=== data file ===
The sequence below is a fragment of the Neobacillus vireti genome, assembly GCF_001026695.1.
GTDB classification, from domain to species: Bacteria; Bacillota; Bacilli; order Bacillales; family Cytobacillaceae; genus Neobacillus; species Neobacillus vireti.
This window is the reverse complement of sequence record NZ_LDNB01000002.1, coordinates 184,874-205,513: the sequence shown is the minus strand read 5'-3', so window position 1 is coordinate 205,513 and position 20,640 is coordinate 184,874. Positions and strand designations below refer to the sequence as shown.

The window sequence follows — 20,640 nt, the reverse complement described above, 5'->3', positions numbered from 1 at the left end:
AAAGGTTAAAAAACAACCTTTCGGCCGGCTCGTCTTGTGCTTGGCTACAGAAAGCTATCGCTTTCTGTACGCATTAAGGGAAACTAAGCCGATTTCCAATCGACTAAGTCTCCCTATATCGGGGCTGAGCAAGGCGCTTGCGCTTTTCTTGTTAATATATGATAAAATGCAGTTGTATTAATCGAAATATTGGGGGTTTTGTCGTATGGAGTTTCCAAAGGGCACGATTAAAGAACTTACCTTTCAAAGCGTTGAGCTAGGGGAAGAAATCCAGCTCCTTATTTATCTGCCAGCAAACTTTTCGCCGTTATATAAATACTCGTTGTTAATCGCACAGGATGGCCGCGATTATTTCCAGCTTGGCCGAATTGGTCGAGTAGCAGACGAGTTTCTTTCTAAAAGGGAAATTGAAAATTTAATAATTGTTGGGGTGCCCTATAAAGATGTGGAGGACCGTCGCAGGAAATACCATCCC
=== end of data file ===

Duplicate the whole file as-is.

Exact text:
The sequence below is a fragment of the Neobacillus vireti genome, assembly GCF_001026695.1.
GTDB classification, from domain to species: Bacteria; Bacillota; Bacilli; order Bacillales; family Cytobacillaceae; genus Neobacillus; species Neobacillus vireti.
This window is the reverse complement of sequence record NZ_LDNB01000002.1, coordinates 184,874-205,513: the sequence shown is the minus strand read 5'-3', so window position 1 is coordinate 205,513 and position 20,640 is coordinate 184,874. Positions and strand designations below refer to the sequence as shown.

The window sequence follows — 20,640 nt, the reverse complement described above, 5'->3', positions numbered from 1 at the left end:
AAAGGTTAAAAAACAACCTTTCGGCCGGCTCGTCTTGTGCTTGGCTACAGAAAGCTATCGCTTTCTGTACGCATTAAGGGAAACTAAGCCGATTTCCAATCGACTAAGTCTCCCTATATCGGGGCTGAGCAAGGCGCTTGCGCTTTTCTTGTTAATATATGATAAAATGCAGTTGTATTAATCGAAATATTGGGGGTTTTGTCGTATGGAGTTTCCAAAGGGCACGATTAAAGAACTTACCTTTCAAAGCGTTGAGCTAGGGGAAGAAATCCAGCTCCTTATTTATCTGCCAGCAAACTTTTCGCCGTTATATAAATACTCGTTGTTAATCGCACAGGATGGCCGCGATTATTTCCAGCTTGGCCGAATTGGTCGAGTAGCAGACGAGTTTCTTTCTAAAAGGGAAATTGAAAATTTAATAATTGTTGGGGTGCCCTATAAAGATGTGGAGGACCGTCGCAGGAAATACCATCCC